Sitting Up with the Dead
An enthralling, rollicking tour among the storytellers of the American Deep South.
The second edition of Sitting up with the Dead was recently launched by Arcade Publishers in February 2017. The Women’s Review of Books had this to say about “The Dead” when it was first published in 2001 —
Petro has a tart style and a keen eye for detail…The genius of Sitting up with the Dead is the sense of riding shotgun on a road trip with someone smart and funny.
Susan Millar Williams, The Women’s Review of Books
The story of the South is not finished. The southeastern states of America, the old Confederacy, bristle with storytellers who refuse to be silent. Many of the tales passed down from generation to generation to be told and re-told continue to change their shape to suit their time, stretching elastically to find new ways of retailing the People’s Truth. Travelling back and forth, from the Carolinas to Louisiana, from the Appalachians to Atlantic islands, from Virginian valleys to Florida swamps, and sitting before bewitching storytellers who tell her tales that hold her hard, Pamela Petro gathers up a fistful of history, and sieves out of it the shiny truths that these stories have been polishing over the years. Here is another America altogether, lingering on behind the façade of the ubiquitous strip-mall of anodyne, branded commerce and communication, moving to other rhythms, reaching back into the past to clutch at the shattering events that shaped it and haunt it still.
An impressive piece of cultural conservation, reportage and memoir that subtly mourns the passing of a rural way of life. The strength of the book lies in the fine balance between the individual voices of her storytellers and her own observations and commentary. In searching out these speakers, Petro discovers her own narrative voice.
Thankfully, Petro is not a doctorate-wielding historian hell-bent on dissecting the Southern psyche…She is an adventurous, inquisitive writer who brings a perfect balance of reverence and scrutiny to her subject, and in “Sitting up with the Dead” she has created a literary feast that is both delicious and nutritious.
Cody Ellerd, Associated Press
‘Sitting up with the Dead’ is an innovative and entertaining mapping of an area of the country that is, well, storied for its stories. One of the strengths of Petro’s writing is that she gives [a] sense of otherworldliness without making the South breathlessly exotic or breathtakingly menacing.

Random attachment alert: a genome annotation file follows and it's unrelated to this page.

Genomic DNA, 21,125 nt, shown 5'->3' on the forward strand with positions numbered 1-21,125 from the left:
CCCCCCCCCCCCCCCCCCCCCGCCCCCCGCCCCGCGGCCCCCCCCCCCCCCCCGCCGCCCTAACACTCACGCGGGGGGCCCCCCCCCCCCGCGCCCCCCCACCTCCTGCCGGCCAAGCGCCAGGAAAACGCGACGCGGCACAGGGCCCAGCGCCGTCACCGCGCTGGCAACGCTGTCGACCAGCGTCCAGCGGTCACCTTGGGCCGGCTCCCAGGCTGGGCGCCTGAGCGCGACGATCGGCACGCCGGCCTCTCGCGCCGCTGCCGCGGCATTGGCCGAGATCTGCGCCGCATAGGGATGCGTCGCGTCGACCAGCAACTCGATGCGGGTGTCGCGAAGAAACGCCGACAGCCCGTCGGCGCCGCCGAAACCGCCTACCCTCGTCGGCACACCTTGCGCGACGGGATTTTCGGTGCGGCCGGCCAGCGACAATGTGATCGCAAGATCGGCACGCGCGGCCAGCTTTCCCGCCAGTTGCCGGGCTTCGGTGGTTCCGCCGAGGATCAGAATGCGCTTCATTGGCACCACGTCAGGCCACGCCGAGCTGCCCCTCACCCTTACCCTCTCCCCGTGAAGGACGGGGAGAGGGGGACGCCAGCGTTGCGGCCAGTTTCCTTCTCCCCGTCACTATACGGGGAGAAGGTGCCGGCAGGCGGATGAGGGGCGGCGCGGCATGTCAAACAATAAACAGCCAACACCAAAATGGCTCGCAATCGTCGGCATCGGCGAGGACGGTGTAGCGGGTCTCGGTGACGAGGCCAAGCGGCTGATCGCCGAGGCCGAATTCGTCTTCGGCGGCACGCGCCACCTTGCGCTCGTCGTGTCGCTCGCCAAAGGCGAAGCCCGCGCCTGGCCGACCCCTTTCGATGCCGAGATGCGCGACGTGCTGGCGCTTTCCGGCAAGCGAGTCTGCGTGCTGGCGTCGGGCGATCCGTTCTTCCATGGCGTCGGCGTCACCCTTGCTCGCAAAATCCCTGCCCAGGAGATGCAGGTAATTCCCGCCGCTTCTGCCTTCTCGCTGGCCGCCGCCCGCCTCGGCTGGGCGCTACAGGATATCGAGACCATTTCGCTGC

Petro has a journalist’s eye for detail and a good professor’s way with exegesis and that makes “Sitting up with the Dead” much more than just an anthology of colorful stories.
Michael Chitwood, Raleigh News and Observer
Petro’s perspective is far from pedestrian…The more remote Petro’s journeys, the more primitive the terrain, the more eccentric and captivating were the storytellers, who, as Petro writes, “were obeying a human impulse as old as fear,” making “the dark hours better by filling them with voices.’ Greatly entertaining and informative.
Allen Weakland, Booklist
Petro’s contribution is an unusual travelogue that presents tourism as the antithesis of travel. Travel is the art of storytelling…The book’s strength lies in her recognition of the complex issues of time and truth in storytelling.
Felicia Faye McMahon, Journal of American Folklore
Ms. Petro has captured the essence of the Southern oral tradition and renders it faithfully for the uninitiated. When it comes to storytelling, she’s not half bad herself.
Ann Lloyd Merriman, Richmond Times-Dispatch
A charming, quirky travel novel, intertwined with stories from storytellers you could then tell tales on…The South is a magnet for writers and Petro is skilful weaving the past with the present full of ghosts, clans, and the hot, hot sun.
Bristol Evening Post